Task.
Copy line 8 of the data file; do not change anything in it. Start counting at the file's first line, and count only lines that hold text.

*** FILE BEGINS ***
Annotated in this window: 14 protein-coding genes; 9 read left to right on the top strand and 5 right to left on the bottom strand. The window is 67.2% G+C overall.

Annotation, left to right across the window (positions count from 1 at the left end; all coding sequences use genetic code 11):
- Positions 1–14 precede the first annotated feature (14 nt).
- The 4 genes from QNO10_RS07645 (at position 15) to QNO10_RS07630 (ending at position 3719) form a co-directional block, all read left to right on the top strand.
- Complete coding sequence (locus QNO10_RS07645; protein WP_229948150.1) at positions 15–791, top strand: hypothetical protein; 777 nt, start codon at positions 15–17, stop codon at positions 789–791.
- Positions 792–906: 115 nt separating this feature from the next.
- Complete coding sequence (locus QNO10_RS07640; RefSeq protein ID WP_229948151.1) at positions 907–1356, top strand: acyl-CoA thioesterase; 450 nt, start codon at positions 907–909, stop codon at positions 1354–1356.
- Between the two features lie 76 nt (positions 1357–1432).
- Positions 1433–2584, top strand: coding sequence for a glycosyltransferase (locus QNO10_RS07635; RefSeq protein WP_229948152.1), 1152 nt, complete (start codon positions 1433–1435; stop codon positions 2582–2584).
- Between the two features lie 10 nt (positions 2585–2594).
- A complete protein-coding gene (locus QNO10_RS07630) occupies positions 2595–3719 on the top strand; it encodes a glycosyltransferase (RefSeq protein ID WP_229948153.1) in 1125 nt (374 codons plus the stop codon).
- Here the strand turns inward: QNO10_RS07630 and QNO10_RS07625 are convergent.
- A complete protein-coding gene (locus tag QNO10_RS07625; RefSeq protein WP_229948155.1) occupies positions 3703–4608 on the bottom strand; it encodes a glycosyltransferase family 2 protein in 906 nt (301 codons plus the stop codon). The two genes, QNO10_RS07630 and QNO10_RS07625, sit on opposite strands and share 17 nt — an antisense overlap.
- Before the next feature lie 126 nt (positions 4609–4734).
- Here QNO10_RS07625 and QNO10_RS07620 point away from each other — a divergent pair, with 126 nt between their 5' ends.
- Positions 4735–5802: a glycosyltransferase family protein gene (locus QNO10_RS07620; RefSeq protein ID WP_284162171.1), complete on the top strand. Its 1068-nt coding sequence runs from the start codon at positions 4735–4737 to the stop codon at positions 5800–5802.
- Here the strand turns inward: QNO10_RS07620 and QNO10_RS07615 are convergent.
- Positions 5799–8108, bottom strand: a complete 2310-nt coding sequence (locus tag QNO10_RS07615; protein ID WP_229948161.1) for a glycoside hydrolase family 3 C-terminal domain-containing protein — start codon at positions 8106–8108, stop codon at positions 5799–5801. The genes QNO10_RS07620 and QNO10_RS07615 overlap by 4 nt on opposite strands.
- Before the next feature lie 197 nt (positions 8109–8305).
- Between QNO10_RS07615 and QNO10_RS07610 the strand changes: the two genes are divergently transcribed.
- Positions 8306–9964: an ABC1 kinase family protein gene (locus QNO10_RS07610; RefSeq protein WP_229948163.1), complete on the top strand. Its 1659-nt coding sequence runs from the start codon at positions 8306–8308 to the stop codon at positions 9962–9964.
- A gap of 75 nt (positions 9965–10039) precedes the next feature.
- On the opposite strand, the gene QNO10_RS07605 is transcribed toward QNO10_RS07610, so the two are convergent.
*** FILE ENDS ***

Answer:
- Between the two features lie 76 nt (positions 1357–1432).